“In fact, their support is enabling us to hire our first part-time director of education, starting in February.
Karl Klockers, communications manager for NWS, said many factors go into selecting writers to participate in the NWS series.
“I think so (the diversity of talent and writers is unique),” Klockers said. “We polled our audience just to ask them what topics they are interested in and what types of books they are interested in. We try to give people what they want to see, what they want to hear. We like to open people up to new and interesting things, authors they haven’t heard of, and books they haven’t read yet. We try to run the gamut of things that people might be interested in.
“We like to set aside the last 15 or 20 minutes of every conversation for a Q&A with the audience. It’s all done through Zoom. Overall it was great because we couldn’t go on like this otherwise. , with everything that happened in 2020.”
Klockers said the NWS operates on three seasons throughout the year – winter/spring, summer and fall.
“We combine winter and spring into one season,” he said. “We are trying to get things done. We try to have a few events each month, or more.
Which writers are on the show, and when, is a matter of overlapping timelines, he said.
“It’s really a question of who’s available, what books are coming out when, (and) when they’re on tour,” Klockars said. “So we’re just looking at their schedule and if they’re available and if we’re interested in bringing them to town. There’s no absolute reason (thought) that we need to have x d number authors per month, or per season, or something like that. In December we only had one event at the City Opera House and between October and November I think we had three events in three weeks.
Klockers said, “…in person it’s almost always at the City Opera House.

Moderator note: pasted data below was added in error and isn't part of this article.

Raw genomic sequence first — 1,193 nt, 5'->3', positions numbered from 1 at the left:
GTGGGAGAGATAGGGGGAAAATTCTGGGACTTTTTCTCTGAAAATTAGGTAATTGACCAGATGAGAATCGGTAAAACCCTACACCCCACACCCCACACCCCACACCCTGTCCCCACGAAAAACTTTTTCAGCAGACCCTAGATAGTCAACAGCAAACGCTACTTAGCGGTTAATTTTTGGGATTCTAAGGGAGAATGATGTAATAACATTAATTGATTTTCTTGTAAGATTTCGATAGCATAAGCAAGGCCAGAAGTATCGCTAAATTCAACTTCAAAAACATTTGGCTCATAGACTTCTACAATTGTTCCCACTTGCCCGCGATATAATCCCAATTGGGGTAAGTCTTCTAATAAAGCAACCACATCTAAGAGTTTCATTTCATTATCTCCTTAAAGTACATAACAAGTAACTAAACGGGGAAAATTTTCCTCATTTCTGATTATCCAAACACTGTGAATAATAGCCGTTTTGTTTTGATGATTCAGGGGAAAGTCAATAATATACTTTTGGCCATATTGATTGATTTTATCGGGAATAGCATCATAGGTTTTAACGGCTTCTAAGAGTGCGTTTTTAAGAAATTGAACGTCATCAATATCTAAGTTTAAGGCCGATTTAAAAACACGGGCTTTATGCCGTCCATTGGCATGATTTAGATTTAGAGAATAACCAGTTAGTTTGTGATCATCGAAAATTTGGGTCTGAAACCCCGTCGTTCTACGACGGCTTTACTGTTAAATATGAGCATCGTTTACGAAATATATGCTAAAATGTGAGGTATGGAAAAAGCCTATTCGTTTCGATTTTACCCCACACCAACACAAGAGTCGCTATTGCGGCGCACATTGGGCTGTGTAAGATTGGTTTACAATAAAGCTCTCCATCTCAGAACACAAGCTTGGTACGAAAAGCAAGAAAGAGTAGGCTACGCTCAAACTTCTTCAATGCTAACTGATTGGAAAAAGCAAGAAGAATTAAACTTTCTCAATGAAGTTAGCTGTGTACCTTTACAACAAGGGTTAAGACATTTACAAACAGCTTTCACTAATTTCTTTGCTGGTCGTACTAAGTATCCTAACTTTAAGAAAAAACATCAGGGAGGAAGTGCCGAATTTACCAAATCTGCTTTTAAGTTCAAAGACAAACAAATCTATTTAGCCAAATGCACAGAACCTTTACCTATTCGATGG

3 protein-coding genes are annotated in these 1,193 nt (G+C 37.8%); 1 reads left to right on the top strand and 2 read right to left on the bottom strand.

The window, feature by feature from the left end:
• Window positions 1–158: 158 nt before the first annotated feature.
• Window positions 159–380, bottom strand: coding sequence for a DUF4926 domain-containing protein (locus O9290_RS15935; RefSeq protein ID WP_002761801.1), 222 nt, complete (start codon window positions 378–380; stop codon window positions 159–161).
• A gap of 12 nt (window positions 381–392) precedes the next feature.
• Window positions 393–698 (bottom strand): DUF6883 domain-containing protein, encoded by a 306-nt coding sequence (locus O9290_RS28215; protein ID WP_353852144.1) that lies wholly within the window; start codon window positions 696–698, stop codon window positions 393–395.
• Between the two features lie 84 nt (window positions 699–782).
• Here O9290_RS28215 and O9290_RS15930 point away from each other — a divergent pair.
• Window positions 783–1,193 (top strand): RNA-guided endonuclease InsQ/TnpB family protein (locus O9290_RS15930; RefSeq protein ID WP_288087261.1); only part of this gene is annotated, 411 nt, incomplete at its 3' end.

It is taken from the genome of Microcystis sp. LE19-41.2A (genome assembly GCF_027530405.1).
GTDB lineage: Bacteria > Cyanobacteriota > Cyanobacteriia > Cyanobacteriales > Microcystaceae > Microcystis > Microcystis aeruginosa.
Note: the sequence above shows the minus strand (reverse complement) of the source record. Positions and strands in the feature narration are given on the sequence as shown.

“We did one at the event amphitheater last fall just to keep people out and keep people safe and comfortable.”
Still, the virtual livestream remains a popular participation option with many following NWS presentations, Klockers said.
“We’ve heard a lot of people say, ‘hey, you know, I live out of town, I spend the winters somewhere else and I’d still like to participate,’ and they can watch the event unfold at City Opera. House — virtually,” Klockers said. “We stream everything live.”
Acting NWS director Christie Bacon said a committee looking for potential writers to guest in future seasons is a never-ending chore.
“It’s an ongoing process,” Bacon said. “Our committee meets every two weeks and constantly talks about authors and books coming out in the coming months, what kind of topics we want to see, what kind of conversations we want to see, what our audience wants to see , so it’s an ongoing conversation with our committee.
“It’s usually around six months from now when we really try to finalize the deals for a season. So we’re working on our summer season at the moment and we’re in conversation with several publicists. Our audience is very dedicated.
Among the slew of 21st-century best-selling authors that NWS has hosted over the years, Doug toyed with the idea that, given the license of historical hindsight, who he’d like to chat to at the reading table.
“I would sit down with Adam and Eve and get their version of how it all started – just kidding,” he said. “I would like to ask Abraham Lincoln how he found the voice and tone of the Gettysburg Address, one of the finest elegies in the English language.
“I would also like to ask about Charlotte Brontë and her experience of having to publish under a male pseudonym in 1847.”